India's apex court has stayed the verdict in a case over a religious site in Northern India, disputed by Hindus and Muslims, which has caused a lot of bloodshed and tension between the two communities.
Security is high in Ayodhya ahead of the verdict
On Dec. 6, 1992, the demolition of the 16th-century Babri Mosque in the town of Ayodhya sparked widespread riots between Hindus and Muslims across India, especially in the commercial capital Mumbai. 2,000 people were killed.
Hindu nationalists argue that the Babri mosque was built by one of Mughal Emperor Babur's commanders after he demolished a temple that was dedicated to the god Ram.
Fears inter-communal tension could flare up
On Friday, a court in Allahabad was set to pronounce its judgment on whether a temple existed before the mosque was built.
However, the Supreme Court stepped in on Thursday, ordering the lower court in northern India to delay its verdict.
There are fears the ruling could exacerbate communal tension
It is feared that a judgment in favor of Hindu groups, who claim ownership of the land on which the Babri Mosque stood until it was torn down, could upset Muslim groups, which are also fighting for the title.
At the same time, the government worries that extremist Hindu groups could be angered in the event of Muslim groups getting ownership of the land.
Appeals for calm from all sides
New Delhi has already taken the precaution of stepping up security in cities and towns where there are communal sensitivities, banning bulk text messaging and even shutting down schools in places.
"I appeal to all the parties to the suits, as well as the general public and the media to reserve their opinions on the judgment or judgments of the special bench and to not make any hasty pronouncements," Home Minister P. Chidambaram said.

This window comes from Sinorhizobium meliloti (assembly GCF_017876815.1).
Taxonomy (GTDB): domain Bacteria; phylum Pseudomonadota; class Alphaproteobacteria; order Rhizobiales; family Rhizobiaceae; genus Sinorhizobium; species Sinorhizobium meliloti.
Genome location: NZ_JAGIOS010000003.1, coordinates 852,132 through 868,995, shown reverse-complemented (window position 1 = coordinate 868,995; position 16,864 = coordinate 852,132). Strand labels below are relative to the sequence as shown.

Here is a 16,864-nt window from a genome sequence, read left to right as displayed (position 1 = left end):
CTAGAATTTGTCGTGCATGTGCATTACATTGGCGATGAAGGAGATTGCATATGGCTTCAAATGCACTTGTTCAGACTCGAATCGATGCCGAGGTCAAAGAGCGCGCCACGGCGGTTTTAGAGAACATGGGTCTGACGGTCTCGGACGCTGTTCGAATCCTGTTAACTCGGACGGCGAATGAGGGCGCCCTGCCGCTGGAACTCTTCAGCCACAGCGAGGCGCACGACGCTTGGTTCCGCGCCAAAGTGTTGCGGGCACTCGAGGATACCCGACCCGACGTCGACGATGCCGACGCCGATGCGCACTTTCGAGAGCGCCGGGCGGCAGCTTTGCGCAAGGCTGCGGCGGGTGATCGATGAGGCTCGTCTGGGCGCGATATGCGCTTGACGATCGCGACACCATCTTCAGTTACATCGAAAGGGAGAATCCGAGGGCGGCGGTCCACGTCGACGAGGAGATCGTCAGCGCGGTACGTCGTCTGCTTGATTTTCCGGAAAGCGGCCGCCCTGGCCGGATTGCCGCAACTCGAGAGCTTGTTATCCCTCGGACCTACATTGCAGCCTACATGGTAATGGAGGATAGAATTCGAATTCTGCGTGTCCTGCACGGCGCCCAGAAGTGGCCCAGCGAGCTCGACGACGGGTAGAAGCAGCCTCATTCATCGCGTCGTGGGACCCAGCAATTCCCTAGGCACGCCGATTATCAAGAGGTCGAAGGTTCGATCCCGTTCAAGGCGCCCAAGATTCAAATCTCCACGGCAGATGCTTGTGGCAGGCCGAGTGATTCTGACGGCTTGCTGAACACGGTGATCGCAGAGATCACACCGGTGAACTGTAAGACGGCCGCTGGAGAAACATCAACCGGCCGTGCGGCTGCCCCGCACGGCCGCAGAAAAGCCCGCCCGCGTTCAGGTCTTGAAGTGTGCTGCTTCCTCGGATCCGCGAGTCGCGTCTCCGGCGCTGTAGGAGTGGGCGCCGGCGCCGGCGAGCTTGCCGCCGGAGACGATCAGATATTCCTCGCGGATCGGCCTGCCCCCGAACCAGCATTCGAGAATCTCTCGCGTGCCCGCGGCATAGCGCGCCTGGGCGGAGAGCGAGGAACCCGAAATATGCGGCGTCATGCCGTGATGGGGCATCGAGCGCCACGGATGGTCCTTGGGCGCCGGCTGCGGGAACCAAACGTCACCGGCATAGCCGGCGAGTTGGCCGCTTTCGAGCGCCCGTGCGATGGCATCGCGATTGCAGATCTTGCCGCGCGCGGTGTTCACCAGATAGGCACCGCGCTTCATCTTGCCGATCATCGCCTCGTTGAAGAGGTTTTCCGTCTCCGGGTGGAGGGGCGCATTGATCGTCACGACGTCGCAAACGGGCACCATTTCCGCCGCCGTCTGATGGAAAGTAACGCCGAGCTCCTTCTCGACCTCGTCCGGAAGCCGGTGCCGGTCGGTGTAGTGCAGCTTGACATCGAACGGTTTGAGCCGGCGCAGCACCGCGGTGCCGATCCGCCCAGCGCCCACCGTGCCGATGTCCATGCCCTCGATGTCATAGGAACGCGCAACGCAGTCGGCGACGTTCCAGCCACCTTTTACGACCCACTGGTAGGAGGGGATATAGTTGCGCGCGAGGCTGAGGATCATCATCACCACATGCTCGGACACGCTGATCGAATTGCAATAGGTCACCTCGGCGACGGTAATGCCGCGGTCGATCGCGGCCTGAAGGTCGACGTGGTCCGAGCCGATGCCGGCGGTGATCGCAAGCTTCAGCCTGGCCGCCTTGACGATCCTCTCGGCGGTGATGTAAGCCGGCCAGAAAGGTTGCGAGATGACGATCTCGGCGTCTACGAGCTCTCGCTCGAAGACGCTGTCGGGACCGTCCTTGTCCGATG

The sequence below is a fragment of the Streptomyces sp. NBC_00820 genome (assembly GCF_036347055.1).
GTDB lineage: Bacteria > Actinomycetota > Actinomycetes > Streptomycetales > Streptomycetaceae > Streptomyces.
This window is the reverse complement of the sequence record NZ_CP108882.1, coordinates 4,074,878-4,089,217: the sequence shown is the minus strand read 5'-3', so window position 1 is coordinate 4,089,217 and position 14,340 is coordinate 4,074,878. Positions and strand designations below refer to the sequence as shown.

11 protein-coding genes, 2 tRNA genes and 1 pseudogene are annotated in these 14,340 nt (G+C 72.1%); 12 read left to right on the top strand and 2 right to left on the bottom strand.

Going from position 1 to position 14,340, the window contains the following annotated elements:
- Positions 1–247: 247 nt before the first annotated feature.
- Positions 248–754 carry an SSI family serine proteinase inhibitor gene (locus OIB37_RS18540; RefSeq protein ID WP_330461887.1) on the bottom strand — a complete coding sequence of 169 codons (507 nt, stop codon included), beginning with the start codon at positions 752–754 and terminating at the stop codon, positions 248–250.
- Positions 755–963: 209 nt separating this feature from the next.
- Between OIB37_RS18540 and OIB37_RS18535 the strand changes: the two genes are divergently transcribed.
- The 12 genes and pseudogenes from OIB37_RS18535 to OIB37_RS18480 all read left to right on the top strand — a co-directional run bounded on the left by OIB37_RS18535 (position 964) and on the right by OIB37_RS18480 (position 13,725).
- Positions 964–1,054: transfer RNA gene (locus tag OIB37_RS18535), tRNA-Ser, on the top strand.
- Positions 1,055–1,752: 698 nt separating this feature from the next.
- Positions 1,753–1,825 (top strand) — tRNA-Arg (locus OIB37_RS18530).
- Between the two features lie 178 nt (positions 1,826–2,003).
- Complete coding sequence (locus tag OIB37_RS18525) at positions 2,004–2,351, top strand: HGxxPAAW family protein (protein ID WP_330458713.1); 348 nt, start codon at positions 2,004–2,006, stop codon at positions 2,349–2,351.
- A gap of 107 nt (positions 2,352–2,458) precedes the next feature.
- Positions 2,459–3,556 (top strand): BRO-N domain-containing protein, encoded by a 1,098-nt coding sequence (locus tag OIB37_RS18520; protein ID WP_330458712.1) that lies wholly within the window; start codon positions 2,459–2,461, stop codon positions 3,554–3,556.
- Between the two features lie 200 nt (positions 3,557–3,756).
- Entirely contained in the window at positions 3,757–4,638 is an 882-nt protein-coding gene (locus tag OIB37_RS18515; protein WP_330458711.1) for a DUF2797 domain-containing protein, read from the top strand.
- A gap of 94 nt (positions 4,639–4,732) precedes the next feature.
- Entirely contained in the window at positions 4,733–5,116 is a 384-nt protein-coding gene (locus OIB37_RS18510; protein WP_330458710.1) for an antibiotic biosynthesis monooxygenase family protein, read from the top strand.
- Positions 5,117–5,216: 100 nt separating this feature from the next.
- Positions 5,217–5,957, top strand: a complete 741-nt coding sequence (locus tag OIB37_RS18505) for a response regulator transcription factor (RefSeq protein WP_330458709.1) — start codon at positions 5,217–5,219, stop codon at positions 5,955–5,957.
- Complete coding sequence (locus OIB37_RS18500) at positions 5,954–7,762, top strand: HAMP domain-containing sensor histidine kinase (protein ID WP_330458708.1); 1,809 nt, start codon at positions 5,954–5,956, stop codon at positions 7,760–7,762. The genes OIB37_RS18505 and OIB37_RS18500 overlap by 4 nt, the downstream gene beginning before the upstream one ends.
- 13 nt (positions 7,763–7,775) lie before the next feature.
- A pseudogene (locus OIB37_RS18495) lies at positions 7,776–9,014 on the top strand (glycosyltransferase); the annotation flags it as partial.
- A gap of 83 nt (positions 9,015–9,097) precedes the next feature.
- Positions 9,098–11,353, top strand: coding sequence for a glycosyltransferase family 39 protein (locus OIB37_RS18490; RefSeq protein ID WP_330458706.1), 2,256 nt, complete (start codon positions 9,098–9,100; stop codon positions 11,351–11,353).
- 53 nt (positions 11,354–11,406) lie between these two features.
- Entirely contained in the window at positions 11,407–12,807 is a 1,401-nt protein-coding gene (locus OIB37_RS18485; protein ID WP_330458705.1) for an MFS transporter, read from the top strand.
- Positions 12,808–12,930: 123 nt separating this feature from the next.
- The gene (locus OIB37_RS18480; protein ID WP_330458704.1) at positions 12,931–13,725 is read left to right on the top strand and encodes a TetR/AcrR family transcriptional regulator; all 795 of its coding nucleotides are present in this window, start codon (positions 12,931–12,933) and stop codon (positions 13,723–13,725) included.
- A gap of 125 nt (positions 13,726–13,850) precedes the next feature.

"All organizations must urge their members not to spread rumors or make provocative statements. It is the government’s earnest hope that all sections of the people will cooperate with the government in maintaining peace, order, harmony and tranquility."
Hindu extremists at the top of Babri Mosque, which was destroyed on Dec. 6 1992
Gujarat chief minister Narendra Modi, whose state witnessed the worst communal riots in 2000, also appealed for quiet: "In the coming days we will be celebrating important Hindu festivals such as Diwali and Navratri. And the Commonwealth Games are also being held in Delhi. In the middle of this, after such a long time, the delayed verdict on the Ayodhya issue is also expected. So be brave and join me in ensuring a peaceful atmosphere and making the country proud."
New petition delays verdict
The decision to defer the verdict came after the Supreme Court heard a petition depicting how the ruling could flare up communal tension.
Some Hindus have proposed the building of a new Ram temple on the site
It also stated that the central and state governments were currently ill-equipped to handle an extreme law-and-order situation because of the pressures of the Commonwealth Games, the elections in the state of Bihar, the floods, and violence in Kashmir and Maoist-hit areas.
The question is now whether there will be a verdict by the end of the month. One of the High Court judges hearing the case in Allahabad is due to retire then. If the verdict is not delivered before Sept. 30, the entire trial might have to be conducted again.
Author: Murali Krishnan (New Delhi)
Editor: Anne Thomas